Nadiya Hussain: making a meal of the GBBO bitter chocolate mosque
Great British Bake Off winner Nadiya Hussain has been turned into a mould for all Britishers to pour their prejudices into.
Remona Aly, The Guardian: “Nadiya Hussain has won so much more than the Great British Bake Off”
A modelling contract? A glass cake stand? A peerage?
Nadiya has managed to defuse the negative, politicised and stereotypical discourse surrounding Muslims in one beat of a whisk. Such is her resonance that even David Cameron – whose Tory party conference speech lists pet hates that can be construed as Muslim-related, including another dig at madrasas and his declaration that “this passive tolerance has turned us into a less integrated country” – backed her to win.
The elite who turn everything into a moral education for the masses. Cameron was mad for Brain Belo to win Big Brother. Show him a darker complexion on The Chase and Dave bangs the drum. “Go-gogo, Ali from Bury,” he yells. “Make Britain proud!”
While Nadiya is the most popular GBBO baker to date, with the charming anaesthetist Tamal Ray a close second, their combined appeal meant that this year’s finale was bound to break previous records… In addition to GBBO’s winning set-up of the brilliantly witty Mel and Sue, poker-faced Paul Hollywood and traditionalist Mary Berry… its inclusivity factor has been reflected in the competitors, with Nadiya having the extra edge of being a non-stereotypical British winner – as an Asian Muslim woman in a hijab, she both represents and transcends all her identities.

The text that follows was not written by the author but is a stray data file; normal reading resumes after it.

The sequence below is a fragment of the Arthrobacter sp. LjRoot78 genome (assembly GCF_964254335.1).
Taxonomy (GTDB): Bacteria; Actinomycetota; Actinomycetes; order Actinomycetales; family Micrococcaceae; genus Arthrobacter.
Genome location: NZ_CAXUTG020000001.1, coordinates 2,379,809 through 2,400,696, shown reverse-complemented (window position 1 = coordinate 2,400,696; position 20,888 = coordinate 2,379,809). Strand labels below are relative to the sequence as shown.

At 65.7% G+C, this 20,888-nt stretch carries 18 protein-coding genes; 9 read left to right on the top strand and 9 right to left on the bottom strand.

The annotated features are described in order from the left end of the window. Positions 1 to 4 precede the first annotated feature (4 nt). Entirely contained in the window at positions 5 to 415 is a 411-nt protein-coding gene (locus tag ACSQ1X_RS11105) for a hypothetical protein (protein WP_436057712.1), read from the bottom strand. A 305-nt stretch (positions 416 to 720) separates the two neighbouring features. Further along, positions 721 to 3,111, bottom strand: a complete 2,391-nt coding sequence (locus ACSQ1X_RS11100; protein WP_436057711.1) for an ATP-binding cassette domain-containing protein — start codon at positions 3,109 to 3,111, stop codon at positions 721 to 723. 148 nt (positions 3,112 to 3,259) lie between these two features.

Poor old Ian. The white bloke is the only person on camera not included in Remona’s tribute to inclusiveness.
White bloke Simon Kelner (Independent), says Nadiya Hussain “serves up the perfect rebuttal to Theresa May’s xenophobic rhetoric.”
No. She did not push the cake in May’s mush.
Nadiya does not represent Muslims, or British Muslims, or Asian women or even just women. She is simply an individual who represents no one but herself, in exactly the same way that if her fellow contestant Ian Cumming, a white middle-class man, had won the show, it wouldn’t have said anything meaningful about white middle-class men either.
How dare the BBC portray this cheery mix of ethnicities and sexualities and backgrounds inexplicably not at one another’s throats, and thus make it look as if multiculturalism might not be so bad after all? There was admittedly something a bit contrived about Hussain’s final showstopper, the wedding cake she’d apparently always wanted (they’re not traditional in Bangladesh, where she and her husband married). Even the dimmest viewer couldn’t miss the symbolism of an old-fashioned iced lemon drizzle accompanied by a red, white and blue sari.